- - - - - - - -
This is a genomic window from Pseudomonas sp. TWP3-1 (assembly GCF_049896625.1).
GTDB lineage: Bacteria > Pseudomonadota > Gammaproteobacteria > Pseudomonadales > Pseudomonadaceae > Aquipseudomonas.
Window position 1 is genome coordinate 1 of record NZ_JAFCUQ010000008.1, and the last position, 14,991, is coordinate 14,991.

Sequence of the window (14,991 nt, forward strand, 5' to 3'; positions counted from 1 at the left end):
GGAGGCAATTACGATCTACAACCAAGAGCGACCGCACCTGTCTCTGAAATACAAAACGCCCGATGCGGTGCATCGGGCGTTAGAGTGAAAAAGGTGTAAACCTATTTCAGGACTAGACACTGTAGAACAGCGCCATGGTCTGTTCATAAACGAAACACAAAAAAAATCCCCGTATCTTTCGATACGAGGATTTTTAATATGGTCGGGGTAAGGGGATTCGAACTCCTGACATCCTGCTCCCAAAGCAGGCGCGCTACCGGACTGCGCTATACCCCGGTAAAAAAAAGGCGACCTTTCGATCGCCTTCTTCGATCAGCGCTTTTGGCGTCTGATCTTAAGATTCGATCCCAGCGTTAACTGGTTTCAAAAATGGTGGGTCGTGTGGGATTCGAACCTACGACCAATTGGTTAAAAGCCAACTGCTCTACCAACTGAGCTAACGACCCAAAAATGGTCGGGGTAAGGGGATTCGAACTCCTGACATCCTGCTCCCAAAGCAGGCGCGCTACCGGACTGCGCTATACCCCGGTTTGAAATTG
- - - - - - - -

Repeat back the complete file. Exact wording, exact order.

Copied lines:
This is a genomic window from Pseudomonas sp. TWP3-1 (assembly GCF_049896625.1).
GTDB lineage: Bacteria > Pseudomonadota > Gammaproteobacteria > Pseudomonadales > Pseudomonadaceae > Aquipseudomonas.
Window position 1 is genome coordinate 1 of record NZ_JAFCUQ010000008.1, and the last position, 14,991, is coordinate 14,991.

Sequence of the window (14,991 nt, forward strand, 5' to 3'; positions counted from 1 at the left end):
GGAGGCAATTACGATCTACAACCAAGAGCGACCGCACCTGTCTCTGAAATACAAAACGCCCGATGCGGTGCATCGGGCGTTAGAGTGAAAAAGGTGTAAACCTATTTCAGGACTAGACACTGTAGAACAGCGCCATGGTCTGTTCATAAACGAAACACAAAAAAAATCCCCGTATCTTTCGATACGAGGATTTTTAATATGGTCGGGGTAAGGGGATTCGAACTCCTGACATCCTGCTCCCAAAGCAGGCGCGCTACCGGACTGCGCTATACCCCGGTAAAAAAAAGGCGACCTTTCGATCGCCTTCTTCGATCAGCGCTTTTGGCGTCTGATCTTAAGATTCGATCCCAGCGTTAACTGGTTTCAAAAATGGTGGGTCGTGTGGGATTCGAACCTACGACCAATTGGTTAAAAGCCAACTGCTCTACCAACTGAGCTAACGACCCAAAAATGGTCGGGGTAAGGGGATTCGAACTCCTGACATCCTGCTCCCAAAGCAGGCGCGCTACCGGACTGCGCTATACCCCGGTTTGAAATTG